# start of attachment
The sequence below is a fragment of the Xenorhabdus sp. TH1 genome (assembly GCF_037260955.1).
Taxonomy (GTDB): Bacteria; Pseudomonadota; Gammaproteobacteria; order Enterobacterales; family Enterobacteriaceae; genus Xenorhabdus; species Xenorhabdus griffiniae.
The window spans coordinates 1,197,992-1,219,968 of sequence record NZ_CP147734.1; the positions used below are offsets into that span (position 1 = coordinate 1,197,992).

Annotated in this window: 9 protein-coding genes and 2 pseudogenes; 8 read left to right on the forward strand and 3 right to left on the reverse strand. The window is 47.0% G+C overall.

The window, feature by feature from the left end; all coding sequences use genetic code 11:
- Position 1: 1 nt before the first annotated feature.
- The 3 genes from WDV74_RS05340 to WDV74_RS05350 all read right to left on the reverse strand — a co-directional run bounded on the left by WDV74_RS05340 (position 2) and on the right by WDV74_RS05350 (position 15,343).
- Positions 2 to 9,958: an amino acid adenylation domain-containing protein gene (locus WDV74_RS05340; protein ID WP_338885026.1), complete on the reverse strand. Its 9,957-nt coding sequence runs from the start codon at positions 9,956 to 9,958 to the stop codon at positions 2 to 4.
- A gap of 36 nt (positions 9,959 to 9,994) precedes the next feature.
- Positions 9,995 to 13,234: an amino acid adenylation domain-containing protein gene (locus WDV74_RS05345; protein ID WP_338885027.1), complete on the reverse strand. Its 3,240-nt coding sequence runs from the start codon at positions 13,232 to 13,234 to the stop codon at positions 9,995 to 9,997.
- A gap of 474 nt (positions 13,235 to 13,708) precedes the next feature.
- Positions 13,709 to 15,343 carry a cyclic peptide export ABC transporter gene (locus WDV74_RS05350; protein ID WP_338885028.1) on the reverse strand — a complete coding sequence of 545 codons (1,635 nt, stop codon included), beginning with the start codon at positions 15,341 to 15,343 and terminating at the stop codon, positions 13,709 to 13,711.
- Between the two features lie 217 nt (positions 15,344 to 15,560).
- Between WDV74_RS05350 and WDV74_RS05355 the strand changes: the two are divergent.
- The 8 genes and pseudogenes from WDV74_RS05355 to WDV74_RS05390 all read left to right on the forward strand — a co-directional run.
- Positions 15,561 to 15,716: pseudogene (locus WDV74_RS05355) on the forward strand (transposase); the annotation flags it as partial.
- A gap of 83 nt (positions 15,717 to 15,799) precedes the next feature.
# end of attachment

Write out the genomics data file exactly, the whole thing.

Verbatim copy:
The sequence below is a fragment of the Xenorhabdus sp. TH1 genome (assembly GCF_037260955.1).
Taxonomy (GTDB): Bacteria; Pseudomonadota; Gammaproteobacteria; order Enterobacterales; family Enterobacteriaceae; genus Xenorhabdus; species Xenorhabdus griffiniae.
The window spans coordinates 1,197,992-1,219,968 of sequence record NZ_CP147734.1; the positions used below are offsets into that span (position 1 = coordinate 1,197,992).

Annotated in this window: 9 protein-coding genes and 2 pseudogenes; 8 read left to right on the forward strand and 3 right to left on the reverse strand. The window is 47.0% G+C overall.

The window, feature by feature from the left end; all coding sequences use genetic code 11:
- Position 1: 1 nt before the first annotated feature.
- The 3 genes from WDV74_RS05340 to WDV74_RS05350 all read right to left on the reverse strand — a co-directional run bounded on the left by WDV74_RS05340 (position 2) and on the right by WDV74_RS05350 (position 15,343).
- Positions 2 to 9,958: an amino acid adenylation domain-containing protein gene (locus WDV74_RS05340; protein ID WP_338885026.1), complete on the reverse strand. Its 9,957-nt coding sequence runs from the start codon at positions 9,956 to 9,958 to the stop codon at positions 2 to 4.
- A gap of 36 nt (positions 9,959 to 9,994) precedes the next feature.
- Positions 9,995 to 13,234: an amino acid adenylation domain-containing protein gene (locus WDV74_RS05345; protein ID WP_338885027.1), complete on the reverse strand. Its 3,240-nt coding sequence runs from the start codon at positions 13,232 to 13,234 to the stop codon at positions 9,995 to 9,997.
- A gap of 474 nt (positions 13,235 to 13,708) precedes the next feature.
- Positions 13,709 to 15,343 carry a cyclic peptide export ABC transporter gene (locus WDV74_RS05350; protein ID WP_338885028.1) on the reverse strand — a complete coding sequence of 545 codons (1,635 nt, stop codon included), beginning with the start codon at positions 15,341 to 15,343 and terminating at the stop codon, positions 13,709 to 13,711.
- Between the two features lie 217 nt (positions 15,344 to 15,560).
- Between WDV74_RS05350 and WDV74_RS05355 the strand changes: the two are divergent.
- The 8 genes and pseudogenes from WDV74_RS05355 to WDV74_RS05390 all read left to right on the forward strand — a co-directional run.
- Positions 15,561 to 15,716: pseudogene (locus WDV74_RS05355) on the forward strand (transposase); the annotation flags it as partial.
- A gap of 83 nt (positions 15,717 to 15,799) precedes the next feature.